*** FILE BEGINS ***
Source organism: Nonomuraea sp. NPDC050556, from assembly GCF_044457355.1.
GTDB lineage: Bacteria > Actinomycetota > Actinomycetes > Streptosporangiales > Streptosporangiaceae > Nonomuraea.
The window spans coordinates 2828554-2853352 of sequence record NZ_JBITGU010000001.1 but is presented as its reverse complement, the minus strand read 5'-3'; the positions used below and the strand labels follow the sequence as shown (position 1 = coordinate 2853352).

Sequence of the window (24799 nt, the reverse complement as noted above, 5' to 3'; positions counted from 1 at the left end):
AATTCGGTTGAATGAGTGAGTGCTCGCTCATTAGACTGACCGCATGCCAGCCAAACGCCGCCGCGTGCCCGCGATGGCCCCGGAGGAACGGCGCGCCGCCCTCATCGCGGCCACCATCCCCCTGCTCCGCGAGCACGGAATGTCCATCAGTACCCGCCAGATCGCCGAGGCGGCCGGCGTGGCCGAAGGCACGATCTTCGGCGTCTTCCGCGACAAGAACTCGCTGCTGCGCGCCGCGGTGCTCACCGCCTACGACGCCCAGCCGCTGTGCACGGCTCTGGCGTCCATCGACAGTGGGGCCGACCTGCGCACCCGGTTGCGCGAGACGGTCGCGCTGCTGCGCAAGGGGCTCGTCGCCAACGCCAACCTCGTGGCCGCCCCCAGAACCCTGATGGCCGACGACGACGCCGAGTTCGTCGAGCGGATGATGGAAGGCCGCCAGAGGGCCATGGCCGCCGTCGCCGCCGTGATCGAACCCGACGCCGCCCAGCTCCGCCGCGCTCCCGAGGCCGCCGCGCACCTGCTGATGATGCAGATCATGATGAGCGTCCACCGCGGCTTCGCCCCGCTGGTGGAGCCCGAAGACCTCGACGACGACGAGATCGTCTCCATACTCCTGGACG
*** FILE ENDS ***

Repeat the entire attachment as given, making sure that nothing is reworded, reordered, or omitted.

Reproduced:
Source organism: Nonomuraea sp. NPDC050556, from assembly GCF_044457355.1.
GTDB lineage: Bacteria > Actinomycetota > Actinomycetes > Streptosporangiales > Streptosporangiaceae > Nonomuraea.
The window spans coordinates 2828554-2853352 of sequence record NZ_JBITGU010000001.1 but is presented as its reverse complement, the minus strand read 5'-3'; the positions used below and the strand labels follow the sequence as shown (position 1 = coordinate 2853352).

Sequence of the window (24799 nt, the reverse complement as noted above, 5' to 3'; positions counted from 1 at the left end):
AATTCGGTTGAATGAGTGAGTGCTCGCTCATTAGACTGACCGCATGCCAGCCAAACGCCGCCGCGTGCCCGCGATGGCCCCGGAGGAACGGCGCGCCGCCCTCATCGCGGCCACCATCCCCCTGCTCCGCGAGCACGGAATGTCCATCAGTACCCGCCAGATCGCCGAGGCGGCCGGCGTGGCCGAAGGCACGATCTTCGGCGTCTTCCGCGACAAGAACTCGCTGCTGCGCGCCGCGGTGCTCACCGCCTACGACGCCCAGCCGCTGTGCACGGCTCTGGCGTCCATCGACAGTGGGGCCGACCTGCGCACCCGGTTGCGCGAGACGGTCGCGCTGCTGCGCAAGGGGCTCGTCGCCAACGCCAACCTCGTGGCCGCCCCCAGAACCCTGATGGCCGACGACGACGCCGAGTTCGTCGAGCGGATGATGGAAGGCCGCCAGAGGGCCATGGCCGCCGTCGCCGCCGTGATCGAACCCGACGCCGCCCAGCTCCGCCGCGCTCCCGAGGCCGCCGCGCACCTGCTGATGATGCAGATCATGATGAGCGTCCACCGCGGCTTCGCCCCGCTGGTGGAGCCCGAAGACCTCGACGACGACGAGATCGTCTCCATACTCCTGGACG